Autologous stem cell-based minimally-invasive TEHV
Adult stem cells were isolated from bone marrow as well as peripheral blood and demonstrated growth characteristics comparable to those of vascular cells, resulting in sufficient quantity for seeding at passage 3. Bone marrow-derived cells cultured in fibroblast-inducing medium showed a myofibroblast-like phenotype expressing α-SMA. Peripheral blood-derived endothelial progenitor cells exposed to endothelial medium formed cobblestone-like monolayers and showed endothelial characteristics similar to previous studies (10,22).
After the seeding and in vitro culture process, all valves macroscopically demonstrated excellent tissue formation. Histology of valves revealed cell attachment and ingrowth as observed in hematoxylin and eosin staining (Fig. 4I). Compared to cross-sections of native heart valves (Fig. 4M), engineered leaflets were thicker than their native counterparts, similar to the vascular-cell based TEHV, due to the initial thickness of the scaffold material. Collagen fibers were predominantly present in the outer layers as visualized by Masson's Trichrome staining (Fig. 4J) and comparable to the distribution pattern in native leaflets (Fig. 4N). Cells in the newly formed tissues expressed α-SMA (Figs. 4D, 4H, and 4K), whereas native interstitial valve cells did not (Fig. 4O). On the surfaces of the TEHV leaflets, eNOS expression could be detected as well as on the native valve leaflets, indicating the presence of an endothelial layer (Figs. 4L and 4P).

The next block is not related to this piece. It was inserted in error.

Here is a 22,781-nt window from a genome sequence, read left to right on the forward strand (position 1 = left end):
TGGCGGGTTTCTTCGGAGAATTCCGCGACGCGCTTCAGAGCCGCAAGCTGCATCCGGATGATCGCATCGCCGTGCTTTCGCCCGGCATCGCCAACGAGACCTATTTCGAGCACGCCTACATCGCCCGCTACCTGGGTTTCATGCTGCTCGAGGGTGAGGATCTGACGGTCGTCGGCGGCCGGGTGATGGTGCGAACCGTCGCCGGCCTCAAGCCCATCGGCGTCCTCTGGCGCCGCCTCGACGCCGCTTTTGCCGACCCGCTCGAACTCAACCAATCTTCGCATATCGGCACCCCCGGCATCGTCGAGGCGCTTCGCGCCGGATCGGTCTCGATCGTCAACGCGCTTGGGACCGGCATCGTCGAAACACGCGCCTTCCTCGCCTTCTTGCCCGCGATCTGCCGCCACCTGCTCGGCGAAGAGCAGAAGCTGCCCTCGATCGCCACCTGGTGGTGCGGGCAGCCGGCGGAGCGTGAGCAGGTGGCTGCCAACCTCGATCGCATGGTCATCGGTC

Valve functionality with leaflet movement and sufficient opening and closing behavior was observed after implantation. No paravalvular leakage could be detected in the follow-up controls.